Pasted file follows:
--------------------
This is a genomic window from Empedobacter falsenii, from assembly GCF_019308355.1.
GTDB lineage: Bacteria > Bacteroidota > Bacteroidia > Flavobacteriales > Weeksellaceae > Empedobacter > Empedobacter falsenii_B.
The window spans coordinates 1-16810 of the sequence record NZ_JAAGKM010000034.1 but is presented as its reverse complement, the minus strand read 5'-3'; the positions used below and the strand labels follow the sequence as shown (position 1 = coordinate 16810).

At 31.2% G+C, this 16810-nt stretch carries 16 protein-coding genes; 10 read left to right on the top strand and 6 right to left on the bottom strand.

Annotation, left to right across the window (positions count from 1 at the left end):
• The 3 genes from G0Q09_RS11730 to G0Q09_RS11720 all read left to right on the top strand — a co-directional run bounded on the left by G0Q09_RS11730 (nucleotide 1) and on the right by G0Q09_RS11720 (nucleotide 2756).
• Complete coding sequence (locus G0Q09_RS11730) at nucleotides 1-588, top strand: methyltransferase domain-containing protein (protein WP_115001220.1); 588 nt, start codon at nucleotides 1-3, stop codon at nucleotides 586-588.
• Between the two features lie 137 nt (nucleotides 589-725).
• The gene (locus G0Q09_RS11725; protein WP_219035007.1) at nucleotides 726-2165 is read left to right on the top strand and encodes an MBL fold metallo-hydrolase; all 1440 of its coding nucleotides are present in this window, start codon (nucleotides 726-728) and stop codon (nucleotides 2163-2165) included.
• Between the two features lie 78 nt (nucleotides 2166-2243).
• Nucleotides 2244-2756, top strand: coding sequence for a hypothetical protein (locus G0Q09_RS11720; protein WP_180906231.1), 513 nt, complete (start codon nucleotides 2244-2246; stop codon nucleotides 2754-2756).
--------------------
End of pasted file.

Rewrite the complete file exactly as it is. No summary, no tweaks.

This is a genomic window from Empedobacter falsenii, from assembly GCF_019308355.1.
GTDB lineage: Bacteria > Bacteroidota > Bacteroidia > Flavobacteriales > Weeksellaceae > Empedobacter > Empedobacter falsenii_B.
The window spans coordinates 1-16810 of the sequence record NZ_JAAGKM010000034.1 but is presented as its reverse complement, the minus strand read 5'-3'; the positions used below and the strand labels follow the sequence as shown (position 1 = coordinate 16810).

At 31.2% G+C, this 16810-nt stretch carries 16 protein-coding genes; 10 read left to right on the top strand and 6 right to left on the bottom strand.

Annotation, left to right across the window (positions count from 1 at the left end):
• The 3 genes from G0Q09_RS11730 to G0Q09_RS11720 all read left to right on the top strand — a co-directional run bounded on the left by G0Q09_RS11730 (nucleotide 1) and on the right by G0Q09_RS11720 (nucleotide 2756).
• Complete coding sequence (locus G0Q09_RS11730) at nucleotides 1-588, top strand: methyltransferase domain-containing protein (protein WP_115001220.1); 588 nt, start codon at nucleotides 1-3, stop codon at nucleotides 586-588.
• Between the two features lie 137 nt (nucleotides 589-725).
• The gene (locus G0Q09_RS11725; protein WP_219035007.1) at nucleotides 726-2165 is read left to right on the top strand and encodes an MBL fold metallo-hydrolase; all 1440 of its coding nucleotides are present in this window, start codon (nucleotides 726-728) and stop codon (nucleotides 2163-2165) included.
• Between the two features lie 78 nt (nucleotides 2166-2243).
• Nucleotides 2244-2756, top strand: coding sequence for a hypothetical protein (locus G0Q09_RS11720; protein WP_180906231.1), 513 nt, complete (start codon nucleotides 2244-2246; stop codon nucleotides 2754-2756).